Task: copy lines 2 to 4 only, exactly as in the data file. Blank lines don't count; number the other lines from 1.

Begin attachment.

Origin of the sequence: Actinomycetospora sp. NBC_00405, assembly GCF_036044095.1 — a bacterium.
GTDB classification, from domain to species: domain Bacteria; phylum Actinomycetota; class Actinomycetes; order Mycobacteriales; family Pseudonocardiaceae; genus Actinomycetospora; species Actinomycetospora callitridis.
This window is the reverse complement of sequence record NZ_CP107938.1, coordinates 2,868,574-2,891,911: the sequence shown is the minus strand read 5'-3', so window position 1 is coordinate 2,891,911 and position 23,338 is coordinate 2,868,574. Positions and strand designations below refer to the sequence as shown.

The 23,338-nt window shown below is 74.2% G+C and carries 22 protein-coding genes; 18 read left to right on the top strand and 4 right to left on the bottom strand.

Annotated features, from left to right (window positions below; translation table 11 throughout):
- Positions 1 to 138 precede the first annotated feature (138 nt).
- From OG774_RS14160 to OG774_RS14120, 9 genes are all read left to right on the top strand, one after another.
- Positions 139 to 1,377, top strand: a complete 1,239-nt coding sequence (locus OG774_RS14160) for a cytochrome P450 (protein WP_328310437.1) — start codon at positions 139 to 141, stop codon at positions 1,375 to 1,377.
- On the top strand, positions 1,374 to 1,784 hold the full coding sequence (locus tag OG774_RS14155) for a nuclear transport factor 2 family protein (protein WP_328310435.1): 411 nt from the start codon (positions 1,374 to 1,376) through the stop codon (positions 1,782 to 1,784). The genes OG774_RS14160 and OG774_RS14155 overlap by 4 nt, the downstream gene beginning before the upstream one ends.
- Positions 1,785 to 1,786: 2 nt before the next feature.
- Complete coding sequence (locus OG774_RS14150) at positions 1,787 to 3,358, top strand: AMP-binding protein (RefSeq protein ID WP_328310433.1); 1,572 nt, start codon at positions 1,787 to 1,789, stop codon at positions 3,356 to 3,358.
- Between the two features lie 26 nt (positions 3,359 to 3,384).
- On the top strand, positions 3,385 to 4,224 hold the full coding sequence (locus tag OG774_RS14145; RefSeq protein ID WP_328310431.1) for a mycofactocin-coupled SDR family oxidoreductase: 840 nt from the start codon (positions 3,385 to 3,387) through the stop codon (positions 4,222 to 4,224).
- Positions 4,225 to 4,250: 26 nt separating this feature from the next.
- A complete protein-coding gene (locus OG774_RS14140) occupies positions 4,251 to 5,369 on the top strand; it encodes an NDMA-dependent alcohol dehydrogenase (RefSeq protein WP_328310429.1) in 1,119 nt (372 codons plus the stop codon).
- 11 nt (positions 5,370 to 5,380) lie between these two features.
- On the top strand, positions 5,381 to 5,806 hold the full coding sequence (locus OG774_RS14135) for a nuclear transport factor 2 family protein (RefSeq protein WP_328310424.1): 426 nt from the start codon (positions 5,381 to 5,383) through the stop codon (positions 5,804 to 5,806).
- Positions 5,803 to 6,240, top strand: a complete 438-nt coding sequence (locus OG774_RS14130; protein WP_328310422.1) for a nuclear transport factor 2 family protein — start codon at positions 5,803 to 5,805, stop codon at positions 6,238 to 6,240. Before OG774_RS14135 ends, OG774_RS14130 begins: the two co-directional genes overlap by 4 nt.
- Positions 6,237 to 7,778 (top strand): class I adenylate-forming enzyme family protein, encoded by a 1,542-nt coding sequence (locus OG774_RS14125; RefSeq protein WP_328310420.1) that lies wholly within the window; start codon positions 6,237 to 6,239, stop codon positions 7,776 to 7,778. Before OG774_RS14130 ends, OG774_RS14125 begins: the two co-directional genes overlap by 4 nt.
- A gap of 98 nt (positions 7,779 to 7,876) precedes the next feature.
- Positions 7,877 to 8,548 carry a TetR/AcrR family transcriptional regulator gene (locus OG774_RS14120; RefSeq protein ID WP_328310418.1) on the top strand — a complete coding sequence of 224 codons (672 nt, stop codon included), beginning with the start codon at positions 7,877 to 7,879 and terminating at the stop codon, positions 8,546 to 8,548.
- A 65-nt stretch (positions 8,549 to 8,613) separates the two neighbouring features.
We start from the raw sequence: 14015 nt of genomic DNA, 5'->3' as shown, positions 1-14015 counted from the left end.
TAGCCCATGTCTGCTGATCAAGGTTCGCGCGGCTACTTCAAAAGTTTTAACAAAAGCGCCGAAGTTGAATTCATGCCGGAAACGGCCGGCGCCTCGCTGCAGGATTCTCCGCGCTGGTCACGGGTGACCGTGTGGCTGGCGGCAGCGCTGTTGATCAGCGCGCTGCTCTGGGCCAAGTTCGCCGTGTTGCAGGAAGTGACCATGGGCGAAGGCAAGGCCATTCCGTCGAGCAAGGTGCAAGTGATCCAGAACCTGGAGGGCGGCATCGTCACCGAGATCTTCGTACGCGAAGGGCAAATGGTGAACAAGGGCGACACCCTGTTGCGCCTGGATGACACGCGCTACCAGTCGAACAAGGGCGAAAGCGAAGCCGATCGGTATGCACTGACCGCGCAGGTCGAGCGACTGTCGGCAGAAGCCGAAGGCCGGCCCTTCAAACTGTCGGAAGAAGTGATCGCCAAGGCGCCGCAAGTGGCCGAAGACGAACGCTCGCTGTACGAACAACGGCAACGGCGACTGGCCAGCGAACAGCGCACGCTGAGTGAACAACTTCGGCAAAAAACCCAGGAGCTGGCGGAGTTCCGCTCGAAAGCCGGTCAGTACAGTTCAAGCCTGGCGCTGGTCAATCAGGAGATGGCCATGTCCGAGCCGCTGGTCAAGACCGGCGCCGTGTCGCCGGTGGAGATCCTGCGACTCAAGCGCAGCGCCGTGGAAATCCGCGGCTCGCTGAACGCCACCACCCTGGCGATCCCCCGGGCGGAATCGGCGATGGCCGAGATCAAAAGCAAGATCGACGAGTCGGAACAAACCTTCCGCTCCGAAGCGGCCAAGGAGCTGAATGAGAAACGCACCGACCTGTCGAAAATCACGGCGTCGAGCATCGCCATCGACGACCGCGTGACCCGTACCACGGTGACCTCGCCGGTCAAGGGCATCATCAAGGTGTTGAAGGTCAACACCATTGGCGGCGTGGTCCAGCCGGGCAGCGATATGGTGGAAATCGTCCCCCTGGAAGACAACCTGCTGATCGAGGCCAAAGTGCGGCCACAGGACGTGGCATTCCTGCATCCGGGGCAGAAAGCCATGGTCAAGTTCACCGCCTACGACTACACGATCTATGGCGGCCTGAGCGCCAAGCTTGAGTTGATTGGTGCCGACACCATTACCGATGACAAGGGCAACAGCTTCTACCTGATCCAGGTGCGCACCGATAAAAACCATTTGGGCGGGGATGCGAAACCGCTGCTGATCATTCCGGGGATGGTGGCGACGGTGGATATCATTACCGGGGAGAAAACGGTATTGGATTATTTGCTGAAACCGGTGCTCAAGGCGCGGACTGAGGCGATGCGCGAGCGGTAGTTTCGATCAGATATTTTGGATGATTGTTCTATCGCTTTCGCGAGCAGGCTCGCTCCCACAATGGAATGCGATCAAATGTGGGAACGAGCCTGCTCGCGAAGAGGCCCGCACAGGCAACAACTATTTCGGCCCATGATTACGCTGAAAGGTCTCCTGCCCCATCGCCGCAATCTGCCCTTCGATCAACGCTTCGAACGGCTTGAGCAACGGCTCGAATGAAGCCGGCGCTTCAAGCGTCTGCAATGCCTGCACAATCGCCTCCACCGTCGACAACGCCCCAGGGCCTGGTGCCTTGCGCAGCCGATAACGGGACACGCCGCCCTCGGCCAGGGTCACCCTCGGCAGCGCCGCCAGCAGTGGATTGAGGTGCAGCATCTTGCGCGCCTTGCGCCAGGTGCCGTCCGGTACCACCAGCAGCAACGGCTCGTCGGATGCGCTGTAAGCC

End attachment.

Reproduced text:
GTDB classification, from domain to species: domain Bacteria; phylum Actinomycetota; class Actinomycetes; order Mycobacteriales; family Pseudonocardiaceae; genus Actinomycetospora; species Actinomycetospora callitridis.
This window is the reverse complement of sequence record NZ_CP107938.1, coordinates 2,868,574-2,891,911: the sequence shown is the minus strand read 5'-3', so window position 1 is coordinate 2,891,911 and position 23,338 is coordinate 2,868,574. Positions and strand designations below refer to the sequence as shown.

The 23,338-nt window shown below is 74.2% G+C and carries 22 protein-coding genes; 18 read left to right on the top strand and 4 right to left on the bottom strand.